What Are Foundations For?

What Are Foundations For?

Hrab Op-ed in CRC Highlights
June 04, 2004

Full article available as a pdf.


This year marks the 50th anniversary of an extraordinary event in the history of American foundations.  In July 1953, the new Republican majority in the House of Representatives allocated $50,000 to create a "Special Committee to Investigate Tax-Exempt Foundations." The Committee is remembered now, if at all, as the Reece Committee, after its chairman, east Tennessee Republican B. Carroll Reece.  The committee was given the mandate "to conduct a full and complete investigation and study of educational and philanthropic foundations…which are exempt from Federal income taxation to determine if any foundations…are using their resources for purposes other than the purposes for which they were established…"   <?xml:namespace prefix = o ns = "urn:schemas-microsoft-com:office:office" />


The following year the Committee issued its report.  It found that major <?xml:namespace prefix = st1 ns = "urn:schemas-microsoft-com:office:smarttags" />U.S. grant makers were funding studies highly critical of American values and institutions.  More importantly, it concluded that foundations were failing to respect the views of their founding donors.  Regrettably, the concerns raised in the Reece report are no less pertinent today than fifty years ago.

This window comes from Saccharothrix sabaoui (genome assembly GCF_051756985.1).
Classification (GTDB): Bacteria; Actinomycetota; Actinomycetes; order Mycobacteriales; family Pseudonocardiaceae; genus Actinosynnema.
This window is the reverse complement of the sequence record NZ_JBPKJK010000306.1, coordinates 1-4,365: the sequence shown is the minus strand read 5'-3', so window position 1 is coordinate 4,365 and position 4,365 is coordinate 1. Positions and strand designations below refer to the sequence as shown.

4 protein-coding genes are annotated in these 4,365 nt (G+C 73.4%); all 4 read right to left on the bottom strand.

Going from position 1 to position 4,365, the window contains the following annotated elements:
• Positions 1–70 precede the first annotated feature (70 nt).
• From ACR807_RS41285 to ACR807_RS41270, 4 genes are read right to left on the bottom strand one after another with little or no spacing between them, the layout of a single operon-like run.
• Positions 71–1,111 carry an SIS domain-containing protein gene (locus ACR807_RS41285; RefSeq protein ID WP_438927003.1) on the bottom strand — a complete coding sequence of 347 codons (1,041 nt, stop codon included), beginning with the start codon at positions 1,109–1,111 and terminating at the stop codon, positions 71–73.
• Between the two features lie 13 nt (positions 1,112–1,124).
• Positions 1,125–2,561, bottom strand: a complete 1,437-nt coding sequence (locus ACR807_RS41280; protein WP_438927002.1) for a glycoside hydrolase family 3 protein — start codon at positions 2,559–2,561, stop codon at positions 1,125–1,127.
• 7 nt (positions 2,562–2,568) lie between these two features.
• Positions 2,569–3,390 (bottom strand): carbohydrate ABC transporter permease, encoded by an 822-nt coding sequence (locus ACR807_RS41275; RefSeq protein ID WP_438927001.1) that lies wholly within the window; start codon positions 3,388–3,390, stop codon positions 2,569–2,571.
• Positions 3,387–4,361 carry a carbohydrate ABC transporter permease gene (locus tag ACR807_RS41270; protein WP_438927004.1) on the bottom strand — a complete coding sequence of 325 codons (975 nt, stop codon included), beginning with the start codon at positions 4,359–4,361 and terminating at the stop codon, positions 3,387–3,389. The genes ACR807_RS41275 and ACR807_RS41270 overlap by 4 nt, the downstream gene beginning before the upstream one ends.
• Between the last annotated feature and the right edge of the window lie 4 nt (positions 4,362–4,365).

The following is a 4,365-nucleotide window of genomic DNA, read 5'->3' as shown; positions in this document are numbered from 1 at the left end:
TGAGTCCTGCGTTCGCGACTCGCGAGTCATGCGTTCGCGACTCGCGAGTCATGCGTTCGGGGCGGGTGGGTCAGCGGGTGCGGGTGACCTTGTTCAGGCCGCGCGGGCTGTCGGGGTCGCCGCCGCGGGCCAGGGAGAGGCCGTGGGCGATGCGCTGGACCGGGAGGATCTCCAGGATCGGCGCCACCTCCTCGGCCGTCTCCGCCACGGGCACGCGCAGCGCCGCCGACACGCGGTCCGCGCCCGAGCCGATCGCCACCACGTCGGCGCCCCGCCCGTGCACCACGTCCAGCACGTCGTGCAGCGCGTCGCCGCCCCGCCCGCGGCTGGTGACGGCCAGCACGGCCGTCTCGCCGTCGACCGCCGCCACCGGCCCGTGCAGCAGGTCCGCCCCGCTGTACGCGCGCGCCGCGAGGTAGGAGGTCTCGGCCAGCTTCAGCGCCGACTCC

Born on a farm in east Tennessee in 1889, Brazilla Carroll Reece was a highly decorated veteran of the First World War.  He was elected to the House of Representatives in 1921 and served there for all but six years until his death in 1961.  He was chairman of the Republican National Committee in 1946-1948.


In July 1953, the House of Representatives by vote of 209 – 163 authorized Rep. Reece to head up a committee to investigate foundations.  Soon after it first convened, Reece picked Rene Wormser, a prominent lawyer, to become committee general counsel.  The committee wound up its operations in the summer of 1954; four years later Wormser published Foundations: Their Power and Influence (reprinted in 1993) an account of the Reece Committee’s conduct and findings.